In this briefing:
- Hong Kong Connect Weekly: SMIC, Shandong Weigao, Xiaomi, Anta
- SH/SZ Connect Flow Weekly: Midea, China Intl Travel Service, Gree
- Smartkarma Webinar
- Big Apparel in Trouble: Renown Finally Goes Under
In our weekly HK Connect Flow series, we aim to highlight key stocks and sectors which the mainland investors traded via the southbound Hong Kong Connect, as analyzed by our proprietary data engine.
Since the opening of Hong Kong Connect scheme in 2014, southbound Chinese money started to play an increasingly important role in the Hong Kong stock market. In a Hong Kong exchange report released in July 2019, the exchange highlighted that flows from mainland China accounted for 12% of the total trading volume in the market and is ahead of the US investors’ 10% and UK investors’ 7% share respectively.
We split the stocks eligible for the Hong Kong Connect trade into three groups: HSCEI component stocks, stocks with a market capitalization between USD 1 billion and USD 5 billion, and stocks with a market capitalization between USD 500 million and USD 1 billion.
In this insight, we will highlight inflows into Semiconductor Manufacturing (981 HK) , Shandong Weigao Group Medical Polymer Co (1066 HK), and Xiaomi Corp (1810 HK), as well as outflows from Anta Sports Products (2020 HK). We note that Shandong Weigao announced last week that it plans to list its orthopedic segment on the STAR board.
In our weekly Shanghai/Shenzhen Connect Ideas series, we aim to highlight key stocks and sectors which the mainland investors traded via the northbound Shanghai and Shenzhen Connect, as analyzed by our proprietary data engine and highlight interesting trade ideas.
In this insight, we will have an overview of the weekly inflows into the A-share market via Shanghai/Shenzhen connect, top inflow and top three outflow stocks. We will also cover inflows and holdings by sectors, after which we will highlight top five inflows and outflows on a relative basis for large-cap and mid-cap stocks: stocks with a market capitalization above $5 bn, and those between $1 bn and $5 bn.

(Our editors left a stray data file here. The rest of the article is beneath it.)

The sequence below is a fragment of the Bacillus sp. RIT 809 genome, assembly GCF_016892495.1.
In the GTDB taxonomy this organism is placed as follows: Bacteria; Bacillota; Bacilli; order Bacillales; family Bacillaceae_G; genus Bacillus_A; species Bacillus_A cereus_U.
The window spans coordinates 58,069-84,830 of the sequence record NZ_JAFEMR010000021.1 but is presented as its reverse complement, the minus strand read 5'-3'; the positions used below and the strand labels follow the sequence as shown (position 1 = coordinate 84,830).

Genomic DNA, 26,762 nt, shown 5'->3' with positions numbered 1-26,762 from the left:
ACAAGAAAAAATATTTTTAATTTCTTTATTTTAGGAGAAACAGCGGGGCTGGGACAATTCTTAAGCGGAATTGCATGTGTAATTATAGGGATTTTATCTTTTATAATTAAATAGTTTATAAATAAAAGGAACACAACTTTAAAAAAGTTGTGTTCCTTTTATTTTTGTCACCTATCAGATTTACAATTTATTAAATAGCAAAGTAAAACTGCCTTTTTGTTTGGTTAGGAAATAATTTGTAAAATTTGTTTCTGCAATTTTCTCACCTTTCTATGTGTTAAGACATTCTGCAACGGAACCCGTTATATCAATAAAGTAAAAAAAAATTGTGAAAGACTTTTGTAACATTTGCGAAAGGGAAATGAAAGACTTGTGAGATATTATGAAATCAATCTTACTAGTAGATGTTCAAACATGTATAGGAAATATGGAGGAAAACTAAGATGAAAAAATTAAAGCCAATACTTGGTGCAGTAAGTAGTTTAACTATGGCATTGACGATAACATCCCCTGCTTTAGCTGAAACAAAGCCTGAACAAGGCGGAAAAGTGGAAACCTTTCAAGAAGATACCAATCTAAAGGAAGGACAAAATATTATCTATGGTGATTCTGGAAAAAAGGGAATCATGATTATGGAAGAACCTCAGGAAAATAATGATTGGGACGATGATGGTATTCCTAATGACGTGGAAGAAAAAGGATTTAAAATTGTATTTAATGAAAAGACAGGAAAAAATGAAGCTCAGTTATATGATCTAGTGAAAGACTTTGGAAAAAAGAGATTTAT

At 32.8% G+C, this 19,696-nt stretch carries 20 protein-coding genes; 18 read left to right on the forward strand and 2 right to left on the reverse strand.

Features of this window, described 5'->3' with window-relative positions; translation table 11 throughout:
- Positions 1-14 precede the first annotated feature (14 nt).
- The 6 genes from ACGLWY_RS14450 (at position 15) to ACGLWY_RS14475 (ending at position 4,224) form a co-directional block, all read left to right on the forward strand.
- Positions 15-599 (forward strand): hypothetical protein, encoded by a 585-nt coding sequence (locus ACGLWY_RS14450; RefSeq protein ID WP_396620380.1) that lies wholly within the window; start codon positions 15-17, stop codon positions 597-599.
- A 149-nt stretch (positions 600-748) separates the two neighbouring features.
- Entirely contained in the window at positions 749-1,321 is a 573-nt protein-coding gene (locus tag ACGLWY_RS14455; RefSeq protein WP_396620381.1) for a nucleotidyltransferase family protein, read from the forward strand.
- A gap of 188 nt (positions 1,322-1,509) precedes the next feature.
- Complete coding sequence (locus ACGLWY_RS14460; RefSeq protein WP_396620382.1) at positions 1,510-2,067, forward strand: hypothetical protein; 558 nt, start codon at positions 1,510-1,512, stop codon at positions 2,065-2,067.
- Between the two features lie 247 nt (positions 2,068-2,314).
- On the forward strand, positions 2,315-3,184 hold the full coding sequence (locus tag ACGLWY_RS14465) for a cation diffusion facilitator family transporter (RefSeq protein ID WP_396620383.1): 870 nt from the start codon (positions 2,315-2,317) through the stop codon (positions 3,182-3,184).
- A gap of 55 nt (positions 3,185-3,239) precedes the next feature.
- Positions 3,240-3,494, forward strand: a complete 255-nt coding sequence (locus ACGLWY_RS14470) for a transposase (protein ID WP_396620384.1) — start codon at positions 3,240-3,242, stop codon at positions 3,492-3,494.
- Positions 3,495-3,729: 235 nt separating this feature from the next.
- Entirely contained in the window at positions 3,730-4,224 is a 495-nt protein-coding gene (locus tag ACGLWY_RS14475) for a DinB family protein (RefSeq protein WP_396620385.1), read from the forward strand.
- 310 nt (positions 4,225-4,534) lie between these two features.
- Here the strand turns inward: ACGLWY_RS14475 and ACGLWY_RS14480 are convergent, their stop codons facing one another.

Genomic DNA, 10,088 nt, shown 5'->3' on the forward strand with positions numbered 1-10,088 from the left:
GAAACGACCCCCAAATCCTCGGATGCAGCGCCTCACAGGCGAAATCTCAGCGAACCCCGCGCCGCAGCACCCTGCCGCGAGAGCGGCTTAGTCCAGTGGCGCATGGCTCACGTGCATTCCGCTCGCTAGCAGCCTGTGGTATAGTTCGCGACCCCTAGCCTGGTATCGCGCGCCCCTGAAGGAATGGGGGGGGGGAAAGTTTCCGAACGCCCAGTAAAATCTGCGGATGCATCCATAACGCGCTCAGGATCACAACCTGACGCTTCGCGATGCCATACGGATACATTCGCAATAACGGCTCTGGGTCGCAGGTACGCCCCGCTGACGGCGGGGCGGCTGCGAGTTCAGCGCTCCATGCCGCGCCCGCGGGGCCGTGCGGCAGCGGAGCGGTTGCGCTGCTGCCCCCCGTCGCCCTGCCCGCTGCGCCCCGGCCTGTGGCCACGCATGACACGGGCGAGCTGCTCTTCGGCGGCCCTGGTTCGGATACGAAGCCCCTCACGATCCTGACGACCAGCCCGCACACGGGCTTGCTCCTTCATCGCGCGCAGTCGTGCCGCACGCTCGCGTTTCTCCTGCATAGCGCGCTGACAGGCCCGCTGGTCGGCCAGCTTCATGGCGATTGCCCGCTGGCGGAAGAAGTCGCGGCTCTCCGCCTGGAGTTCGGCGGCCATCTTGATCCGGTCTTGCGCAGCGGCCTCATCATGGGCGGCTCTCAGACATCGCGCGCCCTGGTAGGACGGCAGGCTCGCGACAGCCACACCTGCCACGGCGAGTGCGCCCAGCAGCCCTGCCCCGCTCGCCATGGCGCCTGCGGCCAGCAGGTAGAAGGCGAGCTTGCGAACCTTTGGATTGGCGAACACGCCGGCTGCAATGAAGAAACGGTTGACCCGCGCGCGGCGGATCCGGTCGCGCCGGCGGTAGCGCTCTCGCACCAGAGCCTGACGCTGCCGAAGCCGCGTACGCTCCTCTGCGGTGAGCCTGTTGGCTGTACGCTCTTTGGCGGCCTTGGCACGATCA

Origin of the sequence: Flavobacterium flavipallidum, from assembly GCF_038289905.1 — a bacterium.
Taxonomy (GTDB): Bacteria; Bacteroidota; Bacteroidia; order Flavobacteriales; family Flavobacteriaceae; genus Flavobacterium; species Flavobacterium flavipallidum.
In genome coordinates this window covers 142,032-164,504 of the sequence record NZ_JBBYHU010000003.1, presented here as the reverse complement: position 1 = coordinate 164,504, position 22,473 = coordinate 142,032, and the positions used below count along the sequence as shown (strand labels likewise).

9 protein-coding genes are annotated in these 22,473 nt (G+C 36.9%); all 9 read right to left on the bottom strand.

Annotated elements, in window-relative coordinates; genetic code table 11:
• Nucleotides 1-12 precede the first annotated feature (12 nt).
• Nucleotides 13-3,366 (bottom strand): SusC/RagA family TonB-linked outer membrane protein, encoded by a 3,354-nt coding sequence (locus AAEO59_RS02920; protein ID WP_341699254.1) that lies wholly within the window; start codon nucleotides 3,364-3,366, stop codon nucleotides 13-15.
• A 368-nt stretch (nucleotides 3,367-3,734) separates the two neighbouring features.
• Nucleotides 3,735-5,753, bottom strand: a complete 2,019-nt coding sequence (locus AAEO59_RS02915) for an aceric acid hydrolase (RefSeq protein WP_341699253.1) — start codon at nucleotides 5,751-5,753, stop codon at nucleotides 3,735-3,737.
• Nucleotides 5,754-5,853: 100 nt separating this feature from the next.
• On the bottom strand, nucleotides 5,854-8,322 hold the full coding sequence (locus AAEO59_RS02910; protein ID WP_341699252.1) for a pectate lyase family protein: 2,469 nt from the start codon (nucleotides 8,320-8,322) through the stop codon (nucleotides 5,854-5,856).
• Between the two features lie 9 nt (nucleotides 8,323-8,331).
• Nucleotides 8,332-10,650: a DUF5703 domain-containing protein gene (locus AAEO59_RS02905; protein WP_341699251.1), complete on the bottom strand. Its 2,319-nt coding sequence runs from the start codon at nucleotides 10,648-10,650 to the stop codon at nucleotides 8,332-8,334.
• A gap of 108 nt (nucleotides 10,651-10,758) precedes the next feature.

In this insight, we will highlight inflows into Midea Group Co Ltd A (000333 CH), Beijing Oriental Yuhong A (002271 CH) , and Boe Technology Group (000725 CH) , as well as outflows from China International Travel Service (601888 CH) , and Gree Electric Appliances (000651 CH).
In this Smartkarma Webinar, Thomas Schroeder will provide his technical outlook for markets. After the recent melt-up, markets are up against renewed concerns from:
- A second wave of COVID-19 cases in the US
- Unexpected lockdowns in Beijing
- Diminished short-base after extensive covering
- Oversold levels on the Dollar Index (DXY) (DXY CURNCY), as well as,
- An acceleration in new capital raising
The webinar will be held on 17 June 2020 at 1700hrs Singapore/Hong Kong time.
Thomas Schroeder starting using charts and trading in the FX markets in 1989 and entered the equities arena in 1992 with Deutsche Bank as a fundamental analyst but found himself relying more on inter-market cycles and charts. In 1994, he become the Asian head of Technical Research for UBS Securities in Hong Kong and in 1997 was charged with heading the Global Technical Research team for SG Securities. In July of 2003, Chart Partners Group Limited was formed which provides clients with timely and accurate progressive trading strategies within a truly global context.
For nearly 30 years, Renown (3606 JP) was the worst of the bunch but it has at last been forced to file for bankruptcy protection, with wider implications for the apparel and department store sectors. Other apparel firms like Sanyo Shokai also look to be in trouble.
In the end, the crisis in the big apparel firms is also a crisis for department store apparel floors. Given that 30% of department store sales come from apparel and, other than cosmetics and jewellery, what profit there is in department stores also comes from clothing, this remains a serious problem. When Onward, Renown, Sanyo Shokai and others close down so many brands in so many department stores, the buildings themselves lose even more lustre, making it harder to find new tenants or wholesale suppliers. More closures and mergers may be on the cards (for details see below).
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